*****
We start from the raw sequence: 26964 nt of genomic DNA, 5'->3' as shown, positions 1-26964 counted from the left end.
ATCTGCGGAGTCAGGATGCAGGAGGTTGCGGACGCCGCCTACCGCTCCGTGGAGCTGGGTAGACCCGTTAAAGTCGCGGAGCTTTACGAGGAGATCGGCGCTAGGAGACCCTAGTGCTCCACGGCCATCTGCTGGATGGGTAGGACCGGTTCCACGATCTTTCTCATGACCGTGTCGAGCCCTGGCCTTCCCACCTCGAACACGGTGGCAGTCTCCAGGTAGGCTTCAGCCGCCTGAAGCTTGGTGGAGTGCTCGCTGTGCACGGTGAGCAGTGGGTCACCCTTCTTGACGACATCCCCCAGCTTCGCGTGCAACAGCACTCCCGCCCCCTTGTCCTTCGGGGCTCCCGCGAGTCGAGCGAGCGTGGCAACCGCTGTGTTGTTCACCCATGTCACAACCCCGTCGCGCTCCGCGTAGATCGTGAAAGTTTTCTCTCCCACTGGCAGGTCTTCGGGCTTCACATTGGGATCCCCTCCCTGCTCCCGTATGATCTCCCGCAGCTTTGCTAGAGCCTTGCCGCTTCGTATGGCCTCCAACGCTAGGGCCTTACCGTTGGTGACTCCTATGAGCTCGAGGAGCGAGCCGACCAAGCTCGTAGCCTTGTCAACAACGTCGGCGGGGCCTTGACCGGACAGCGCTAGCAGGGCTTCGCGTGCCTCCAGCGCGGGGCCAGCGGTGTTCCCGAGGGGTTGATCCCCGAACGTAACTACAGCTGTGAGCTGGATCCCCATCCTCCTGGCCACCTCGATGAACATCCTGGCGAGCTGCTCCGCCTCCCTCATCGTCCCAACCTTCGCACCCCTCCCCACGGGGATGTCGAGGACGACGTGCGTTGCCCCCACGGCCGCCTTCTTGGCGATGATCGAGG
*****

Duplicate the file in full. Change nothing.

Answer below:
We start from the raw sequence: 26964 nt of genomic DNA, 5'->3' as shown, positions 1-26964 counted from the left end.
ATCTGCGGAGTCAGGATGCAGGAGGTTGCGGACGCCGCCTACCGCTCCGTGGAGCTGGGTAGACCCGTTAAAGTCGCGGAGCTTTACGAGGAGATCGGCGCTAGGAGACCCTAGTGCTCCACGGCCATCTGCTGGATGGGTAGGACCGGTTCCACGATCTTTCTCATGACCGTGTCGAGCCCTGGCCTTCCCACCTCGAACACGGTGGCAGTCTCCAGGTAGGCTTCAGCCGCCTGAAGCTTGGTGGAGTGCTCGCTGTGCACGGTGAGCAGTGGGTCACCCTTCTTGACGACATCCCCCAGCTTCGCGTGCAACAGCACTCCCGCCCCCTTGTCCTTCGGGGCTCCCGCGAGTCGAGCGAGCGTGGCAACCGCTGTGTTGTTCACCCATGTCACAACCCCGTCGCGCTCCGCGTAGATCGTGAAAGTTTTCTCTCCCACTGGCAGGTCTTCGGGCTTCACATTGGGATCCCCTCCCTGCTCCCGTATGATCTCCCGCAGCTTTGCTAGAGCCTTGCCGCTTCGTATGGCCTCCAACGCTAGGGCCTTACCGTTGGTGACTCCTATGAGCTCGAGGAGCGAGCCGACCAAGCTCGTAGCCTTGTCAACAACGTCGGCGGGGCCTTGACCGGACAGCGCTAGCAGGGCTTCGCGTGCCTCCAGCGCGGGGCCAGCGGTGTTCCCGAGGGGTTGATCCCCGAACGTAACTACAGCTGTGAGCTGGATCCCCATCCTCCTGGCCACCTCGATGAACATCCTGGCGAGCTGCTCCGCCTCCCTCATCGTCCCAACCTTCGCACCCCTCCCCACGGGGATGTCGAGGACGACGTGCGTTGCCCCCACGGCCGCCTTCTTGGCGATGATCGAGG